Saturday, February 22, 2014


Godard in the 60s, with Anna Karina
Godard with Anna Karina in the 60's


Film Director Jean-Luc Godard's solution to Europe's financial crisis: 
The Greeks gave us logic. We owe them for that. It was Aristotle who came up with the big 'therefore'. As in, 'You don't love me any more, therefore . . . ' Or, 'I found you in bed with another man, therefore . . . ' We use this word millions of times, to make our most important decisions. It's about time we started paying for it. "If every time we use the word therefore, we have to pay 10 euros to Greece, the crisis will be over in one day, and the Greeks will not have to sell the Parthenon to the Germans. We have the technology to track down all those therefores on Google. We can even bill people by iPhone. Every time Angela Merkel tells the Greeks we lent you all this money, therefore you must pay us back with interest, she must therefore first pay them their royalties.

From 'The Black Book' by the Turkish writer Orhan Pamuk:
It was not chance that determined which world had the upper hand or how long its dominance lasted, it was logic. In "any given historical period," the winning side was that which succeeded in seeing the world as a mysterious place awash with secrets and double meanings. Whereas the side that saw the world as a simple place, devoid of mystery and ambiguity, was doomed to defeat and its inevitable consequence, slavery.
The novel's authoritative source, F.M. Ucuncu writing in The Mystery Of Letters And The Loss Of Mystery, continues:
There existed in both the Eastern and Western traditions the idea of a center hidden from the world: the idea in ancient Greek philosophy, the deity in Neoplatonic Christianity, the Hindu's nirvana, Attar's simurgh, Rumi's beloved, the Harufi's secret treasure, Kant's neumenon, the detective novel's culprit. A civilization that lost its notion of such a center could not help but go out of kilter.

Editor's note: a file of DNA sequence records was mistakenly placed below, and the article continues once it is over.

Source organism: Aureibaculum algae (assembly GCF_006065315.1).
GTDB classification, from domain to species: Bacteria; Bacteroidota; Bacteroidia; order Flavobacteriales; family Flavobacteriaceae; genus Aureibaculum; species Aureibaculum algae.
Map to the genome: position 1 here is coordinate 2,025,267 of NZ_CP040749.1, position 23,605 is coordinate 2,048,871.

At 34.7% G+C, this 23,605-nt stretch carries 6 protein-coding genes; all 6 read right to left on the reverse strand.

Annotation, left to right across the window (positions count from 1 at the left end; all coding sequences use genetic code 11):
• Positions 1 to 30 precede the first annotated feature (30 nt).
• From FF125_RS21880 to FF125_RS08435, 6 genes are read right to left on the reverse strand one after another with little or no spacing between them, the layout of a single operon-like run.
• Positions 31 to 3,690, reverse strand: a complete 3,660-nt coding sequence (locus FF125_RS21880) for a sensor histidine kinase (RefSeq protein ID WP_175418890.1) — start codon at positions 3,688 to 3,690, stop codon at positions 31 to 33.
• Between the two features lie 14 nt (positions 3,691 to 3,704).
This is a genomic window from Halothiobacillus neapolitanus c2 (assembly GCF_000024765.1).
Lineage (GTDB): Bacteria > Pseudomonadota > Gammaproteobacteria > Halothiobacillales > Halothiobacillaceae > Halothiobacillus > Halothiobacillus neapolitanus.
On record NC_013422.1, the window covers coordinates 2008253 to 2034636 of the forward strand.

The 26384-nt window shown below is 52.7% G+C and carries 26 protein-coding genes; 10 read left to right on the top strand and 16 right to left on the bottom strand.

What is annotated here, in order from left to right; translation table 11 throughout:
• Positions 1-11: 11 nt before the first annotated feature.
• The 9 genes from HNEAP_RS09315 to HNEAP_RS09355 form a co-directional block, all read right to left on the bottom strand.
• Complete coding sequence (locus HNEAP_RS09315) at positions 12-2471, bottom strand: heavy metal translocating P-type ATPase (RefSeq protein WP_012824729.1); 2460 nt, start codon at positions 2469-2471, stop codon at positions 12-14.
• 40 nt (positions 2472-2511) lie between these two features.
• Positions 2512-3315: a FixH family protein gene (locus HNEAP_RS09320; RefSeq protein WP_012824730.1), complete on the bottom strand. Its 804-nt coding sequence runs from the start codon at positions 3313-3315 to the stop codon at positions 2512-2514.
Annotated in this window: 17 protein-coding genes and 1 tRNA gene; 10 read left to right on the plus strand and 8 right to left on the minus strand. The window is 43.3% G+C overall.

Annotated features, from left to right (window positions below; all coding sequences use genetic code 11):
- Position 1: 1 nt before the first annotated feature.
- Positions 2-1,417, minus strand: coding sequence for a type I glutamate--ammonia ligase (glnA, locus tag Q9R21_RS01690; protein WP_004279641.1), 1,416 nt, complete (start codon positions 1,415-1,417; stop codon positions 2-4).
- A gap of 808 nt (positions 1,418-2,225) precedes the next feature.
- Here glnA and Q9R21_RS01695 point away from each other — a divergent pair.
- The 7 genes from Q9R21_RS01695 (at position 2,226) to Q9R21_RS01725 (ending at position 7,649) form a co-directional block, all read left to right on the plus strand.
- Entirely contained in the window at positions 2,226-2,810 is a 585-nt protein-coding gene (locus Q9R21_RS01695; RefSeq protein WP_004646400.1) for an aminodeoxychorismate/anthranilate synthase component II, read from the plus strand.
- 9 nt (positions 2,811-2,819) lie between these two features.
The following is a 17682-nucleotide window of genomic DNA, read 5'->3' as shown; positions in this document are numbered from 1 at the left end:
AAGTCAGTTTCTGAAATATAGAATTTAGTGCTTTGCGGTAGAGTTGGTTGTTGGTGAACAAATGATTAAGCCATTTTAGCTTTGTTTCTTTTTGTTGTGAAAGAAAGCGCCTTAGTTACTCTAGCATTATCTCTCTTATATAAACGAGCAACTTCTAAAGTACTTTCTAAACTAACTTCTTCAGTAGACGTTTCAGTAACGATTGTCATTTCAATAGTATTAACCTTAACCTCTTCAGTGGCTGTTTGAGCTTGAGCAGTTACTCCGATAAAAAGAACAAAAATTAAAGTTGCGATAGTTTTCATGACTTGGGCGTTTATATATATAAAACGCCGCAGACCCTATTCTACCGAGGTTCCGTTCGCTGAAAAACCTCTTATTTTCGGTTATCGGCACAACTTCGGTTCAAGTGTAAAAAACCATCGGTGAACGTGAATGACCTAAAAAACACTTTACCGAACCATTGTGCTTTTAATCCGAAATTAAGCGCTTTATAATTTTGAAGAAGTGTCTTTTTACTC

- Is freedom the right to use property as you wish, or something else?
- Like what?
- To do something worth doing, for example. The problems with freedom defined as the right to dispose of property is that it cannot be a moral principle.
- Why not?
- Moral principles are universal. What applies to you also must apply to me. But if you own everything and I nothing, and you offer me food in exchange for being your slave, I cannot reasonably accept the property right you claim. You'll need threat of force to compel my acceptance. That's the first problem.
- What's the second?
- Once property is unequally distributed, it tends to get more unequal. Wealth is used to influence the government to lower taxes, allow speculation and permit monopolies to be formed. To stop this from happening requires a very intrusive government.*
- Which limits property rights!
- Exactly.
- What's the alternative?
- To make a starting point where the right to property leaves off: equal distribution of wealth. Make this a principle which, unlike the right to property, is universal, so qualifies as an ethical principle.
- But what difference does that make, to end with an ethical principle or begin with one?
- When you end with the principle, you have built on the threat of violence a coercive state that enforces the principle by threat of violence.
- When it is possible simply to begin with the ethical principle which can potentially be universally agreed to. That's an example of what you mean, the other kind of freedom, to do something worthwhile.
- We choose between two conceptions of freedom, one founded on the threat of force, the other on an idea of what is a good way to live.


From 'The Black Book' by the Turkish writer Orhan Pamuk:
The sleepwalkers passing by on the pavement had lost all memory of this second realm, lost all knowledge of its mysteries, so they were forced to subsist on the shallow certainties of the first world - they were like people who, having lost all knowledge of love, brotherhood, and heroism, found solace in the movies that championed those virtues.

* Why lessen income inequality? Bribery of the government, speculation, and monopoly result in the poor having less money to buy things and the rich not investing in producing new things. A vicious cycle results of more unemployment, lower sales, reduced production. For the rich economic depressions of low production and consumption are intervals of profit taking. The market is cleared as small businesses fail, and foreclosed property may be cheaply acquired. With this profit taking comes a danger of social revolution, though social disruption, like economic disruption, can also be a period of opportunity: social repression creates market openings by making business hazardous to all those without money to buy the protection of the forces of order. When those who bribe the government consider this too risky, for the time being to be avoided, measures may be taken to lessen income inequality. Further Reading: Bloomberg Reports Wall Street Speculators Buying Up Foreclosed Houses Lost In Crash They Caused